News & Insights
We are thrilled to partner with Waséyabek Development Company on a new investment. The new opportunity, Zip Xpress / Green Transportation is an important reflection of our Tribal values and will continue to offer economic benefits for years to come. Zip Xpress & Green Transportation Media ReleaseDownload
Today, the Board of Directors of Gun Lake Investments (GLI) has accepted the resignation of CEO Kurtis Trevan. Kurtis was an integral part of GLI’s growth of the last six years. We wish Kurtis well in his future endeavors and thank him for his service. As we start the process for his replacement, the Board has engaged DWH’s Monica King to be interim CEO. Monica is a very experienced and dedicated professional that is no stranger to GLI. She has led the Board through a thorough and exciting strategic plan, as well as served as a contracted COO. As we move forward to our next phase, the Board would like to thank the amazing GLI employees, two of which are Gun Lake Tribal Citizens and Tribal Council, who put their faith in us. As to our business partners, we assure you we will continue to honor and strengthen our relationships
We are proud to be featured in the latest New York Times article regarding Native American Tribes and our efforts to build and grow our communities. Featuring our investment in McKay Tower with Waséyabek Development Company, the investment arm of the Nottawaseppi Huron Band, this article expands on how tribal nations are creating more opportunities in our Native communities through strategic real estate investments.
MiBiz Deals and Dealmakers of the Year is awarded to two Tribes that leverage similar investment philosophies in the McKay Tower transaction.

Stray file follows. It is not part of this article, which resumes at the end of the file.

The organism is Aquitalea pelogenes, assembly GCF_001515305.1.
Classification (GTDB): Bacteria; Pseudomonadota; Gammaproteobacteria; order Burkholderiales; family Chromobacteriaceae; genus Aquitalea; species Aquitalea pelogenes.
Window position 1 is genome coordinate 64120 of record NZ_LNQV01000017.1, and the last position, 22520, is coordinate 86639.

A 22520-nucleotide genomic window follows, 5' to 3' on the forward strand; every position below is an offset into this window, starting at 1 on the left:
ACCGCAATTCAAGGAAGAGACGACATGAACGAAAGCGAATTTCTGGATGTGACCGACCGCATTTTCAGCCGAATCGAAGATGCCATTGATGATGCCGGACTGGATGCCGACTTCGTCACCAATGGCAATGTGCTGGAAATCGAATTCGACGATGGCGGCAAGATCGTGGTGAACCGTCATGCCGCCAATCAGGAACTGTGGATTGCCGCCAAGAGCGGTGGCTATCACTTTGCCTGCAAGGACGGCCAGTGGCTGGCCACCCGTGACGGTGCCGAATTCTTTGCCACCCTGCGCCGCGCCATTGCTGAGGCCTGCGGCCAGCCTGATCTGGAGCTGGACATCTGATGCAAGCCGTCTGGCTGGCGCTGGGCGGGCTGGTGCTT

The seeds for the joint purchase of the iconic McKay Tower building in downtown Grand Rapids took root years ago when the CEOs at Waséyabek Development Co. LLC and Gun Lake Investments started talking about doing deals together.
Dennis Archer Jr., one of the partners in the Rivertown Market project, said in late July that construction for the 42,000-square-foot grocery store was expected to be completed by fall 2021.
“As soon as we asked to access their database of other Michigan minority-owned companies, they kicked us out from being a corporate member. When I contacted them to just help through what I thought was an obvious misunderstanding, they had explained that it was not a misunderstanding: Minority-owned companies cannot be corporate members,” Trevan said. As such, Trevan said he is left wrestling with the “circular exclusion” on the part of the MMSDC. “We are not permitted to be a corporate sponsor because in MMSDC’s judgment, we are minority owned, but MMSDC will not certify us as minority owned,” he said, adding “there’s just artificial or arbitrary obstacles that are being created for us to continue to help us promote our own values and access other diverse companies.”
Media Release-Grand Rapids, Mich. (July 8, 2020) – Non-gaming business entities from nine federally-recognized Michigan tribes presented Governor Gretchen Whitmer’s office and the Michigan Economic Development Corporation with an economic impact study this week demonstrating that 38 non-gaming business entities, owned and managed by tribes in Michigan, generated a statewide economic impact of $288,756,091 in 2019.
The overall economic activity of non-gaming tribal business entities (TBE) within the state has a significant economic impact on their local economies as well as that of the State of Michigan.
A federal contracting firm owned by Waséyabek Development Co. LLC has begun work on a five-year, $161 million contract with the Department of Energy to provide site operations and support services at three National Energy Technology Laboratory locations.
All 12 of the federally recognized Tribes in Michigan own and operate casinos, all of which are currently shuttered due to the global COVID-19 pandemic. The casinos operated by Michigan Tribes support services for Tribal members, and void of gaming revenues, Tribal service budgets are in trouble.